Buster Posey has proven himself as one of MLB’s best catchers, but where does he rank amongst the game’s elite?
September 6th, 2015 marked the 100th career home run for the San Francisco Giants catcher. This was his 17th of the season. Posey had been sitting on home run 99 since August 3rd against the Atlanta Braves. With his 100th Posey moves into sole possession of 20th in the Giants’ all time home run list, breaking his tie with Jeffrey Leonard and is one behind Chili Davis for 19th.
So where does Posey rank among the best of the best?
8. A.J. Ellis, Los Angeles Dodgers
Ellis has been a solid catcher with the Los Angeles Dodgers since he began as their everyday starter back in 2012. Earning his praise from skipper Don Mattingly for his ability to work the count and his high on base percentage, he hit .270 with 13 homeruns and 52 RBI in his first campaign as a full-time starter.
The 2013 season had A.J. being a big part of the Dodgers clinching the NL West. He even had serious considerations for the Gold Glove Award. In 2014 Ellis suffered a knee injury that landed him on the 15-day DL. But upon return he caught Clayton Kershaw’s no-hitter on June 8th 2014. 2015 Ellis avoided arbitration by agreeing to a one year, $4.25 million contract.
7. Jonathan Lucroy, Milwaukee Brewers
Jonathan Lucroy of the Milwaukee Brewers was called up in May of 2010. He finished his rookie season with a .253 batting average and then went on a streak where he had only one passed ball in 655 games. That’s impressive.
He had a career high of 18 home runs in 2013 and in 2014 he was selected by players to be in the All-Star game. He inadvertently became the starter for the NL after Yadier Molina became injured. He recorded 2 doubles and 2 RBIs becoming the first catcher in MLB history with 2 doubles one All-Star game.
6. Wilson Ramos, Washington Nationals
Signed by the Minnesota Twins as a non-drafted free agent in July of 2004, Ramos caught 43% of attempted base-stealers in his minor league career and posted a .987 fielding percentage. He was ranked as the Twins’ third best prospect in 2009 by Baseball America and #71 in all of minor league baseball. He was called up by the Twins in May of 2009 because of a Joe Mauer injury. But after Mauer returned behind the plate he was sent back down to Triple-A Rochester Red Wings.
On July 29th, 2010 Ramos was traded to the Washington Nationals. In 2011 Ramos was chosen by Baseball America as the catcher on its All-Rookie team. After a couple of injuries sidelined him in the 2012-13 seasons he lost his starting position to Kurt Suzuki. But when he came back in July 4th of ’13 he went 3-4 with a 3-run homerun and 5 RBI. He had a solid July which he hit .302/.335/.540 with 4 HR and 17 RBI in 18 games. This stellar run him the starting position back over Suzuki and he finished the year with the Nationals as starting catcher with 16 HR and 59 RBI in 78 games.
5. Matt Wieters, Baltimore Oriles
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Wieters has been a solid catcher for the Baltimore Orioles his whole career. Starting out his rookie season in 2009, he quickly turned into a star. On July 1st, 2012 he was selected to represent the Orioles in the All-Star for the second consecutive year. And in October of that same year it was announced that he had won his second Gold Glove Award. 2013 had Wieters hitting a low batting average of .235 but with 22 homeruns and a career high of 29 doubles.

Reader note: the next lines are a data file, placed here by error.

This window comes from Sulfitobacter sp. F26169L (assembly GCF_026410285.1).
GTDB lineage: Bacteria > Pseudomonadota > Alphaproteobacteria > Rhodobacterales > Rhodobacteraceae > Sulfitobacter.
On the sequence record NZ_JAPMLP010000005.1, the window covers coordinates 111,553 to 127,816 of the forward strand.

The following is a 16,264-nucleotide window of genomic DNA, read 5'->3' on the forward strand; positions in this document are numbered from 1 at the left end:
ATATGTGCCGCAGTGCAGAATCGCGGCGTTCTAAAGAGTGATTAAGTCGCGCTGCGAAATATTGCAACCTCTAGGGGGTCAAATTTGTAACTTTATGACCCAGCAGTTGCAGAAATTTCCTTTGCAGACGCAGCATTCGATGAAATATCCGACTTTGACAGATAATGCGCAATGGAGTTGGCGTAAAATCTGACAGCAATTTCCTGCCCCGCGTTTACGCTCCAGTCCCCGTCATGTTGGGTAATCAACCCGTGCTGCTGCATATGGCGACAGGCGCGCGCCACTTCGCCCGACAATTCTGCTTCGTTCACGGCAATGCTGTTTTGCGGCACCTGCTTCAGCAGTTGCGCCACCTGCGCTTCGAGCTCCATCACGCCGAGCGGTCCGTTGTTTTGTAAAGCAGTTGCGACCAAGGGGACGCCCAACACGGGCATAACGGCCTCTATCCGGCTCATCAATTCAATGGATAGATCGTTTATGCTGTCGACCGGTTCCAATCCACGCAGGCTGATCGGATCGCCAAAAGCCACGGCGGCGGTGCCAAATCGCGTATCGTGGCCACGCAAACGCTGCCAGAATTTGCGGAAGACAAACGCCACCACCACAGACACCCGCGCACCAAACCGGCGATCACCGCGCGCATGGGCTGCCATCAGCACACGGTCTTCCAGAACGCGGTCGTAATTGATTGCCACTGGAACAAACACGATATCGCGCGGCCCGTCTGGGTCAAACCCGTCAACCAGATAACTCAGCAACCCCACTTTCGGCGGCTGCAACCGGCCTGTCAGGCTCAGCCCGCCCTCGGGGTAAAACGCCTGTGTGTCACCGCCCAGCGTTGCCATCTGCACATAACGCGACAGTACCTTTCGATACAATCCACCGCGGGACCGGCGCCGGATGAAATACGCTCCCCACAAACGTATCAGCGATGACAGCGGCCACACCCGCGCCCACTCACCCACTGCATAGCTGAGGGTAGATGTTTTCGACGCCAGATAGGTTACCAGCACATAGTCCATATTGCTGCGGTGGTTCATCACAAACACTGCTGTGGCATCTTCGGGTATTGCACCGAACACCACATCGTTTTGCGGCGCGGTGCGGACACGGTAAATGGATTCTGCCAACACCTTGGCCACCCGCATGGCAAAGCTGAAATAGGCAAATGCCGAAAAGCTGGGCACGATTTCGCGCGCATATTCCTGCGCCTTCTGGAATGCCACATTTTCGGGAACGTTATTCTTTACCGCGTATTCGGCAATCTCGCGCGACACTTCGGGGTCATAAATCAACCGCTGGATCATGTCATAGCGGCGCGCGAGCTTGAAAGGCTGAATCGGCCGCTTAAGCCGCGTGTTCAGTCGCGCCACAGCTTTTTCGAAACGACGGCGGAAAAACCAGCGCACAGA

4. Russell Martin, Toronto Blue Jays
Martin has had quite the career starting with the Dodgers and ending up with the Toronto Blue Jays. In May of 2007 he broke the Dodgers’ franchise record for single-season steals by a catcher with 12 to lead the league. He represented the Dodgers in the All-Star game that same year. At the end of the season he was awarded the Golden Glove and Silver Slugger awards.
In 2011 he signed a contract with the New York Yankees for one year at $6 million. He began the season as the Yankees’ everyday starting catcher and was elected to the 2011 AL All-Star game. In November of 2014 Martin signed a two year contract worth $17 million with the Pittsburgh Pirates. In the NL wild card game in 2013, Martin helped the Pirates defeat the Cincinnati Reds 8-2 with a pair of solo HR’s. It was the Pirates’ first postseason victory in 21 years. In November of 2014 Martin signed with the Toronto Blue Jays. He become R.A. Dickey’s catcher because Martin had success catching knuckle-ballers. On June 2nd Martin became the first Blue Jay to steal home since Brett Lawry did so in 2012.
3. Salvador Perez, Kansas City Royals
Perez has been a stellar catcher for he Kanas City Royals since his call-up in 2011. His first game he picked off two base runners and caught five popups—both uncommon occurrences for the Royals that season. He batted .331 with 3 home runs and 21 runs driven in 39 games that year. 2012 saw Perez signing a five-year, $7 million extension with the Royals that included three club options. Most notable for Perez, however, was in 2014 when he logged in more starts (143) than any other catcher in the Major League. He played 150 games altogether with a .292 batting average with 28 doubles, 17 home runs and 70 RBI. In the 2014 World Series Game 1, Perez hit a home run off Madison Bumgarner, representing the only run given up by Bumgarner in five WS games. In 2015 Perez was elected to his 3rd All-Star game.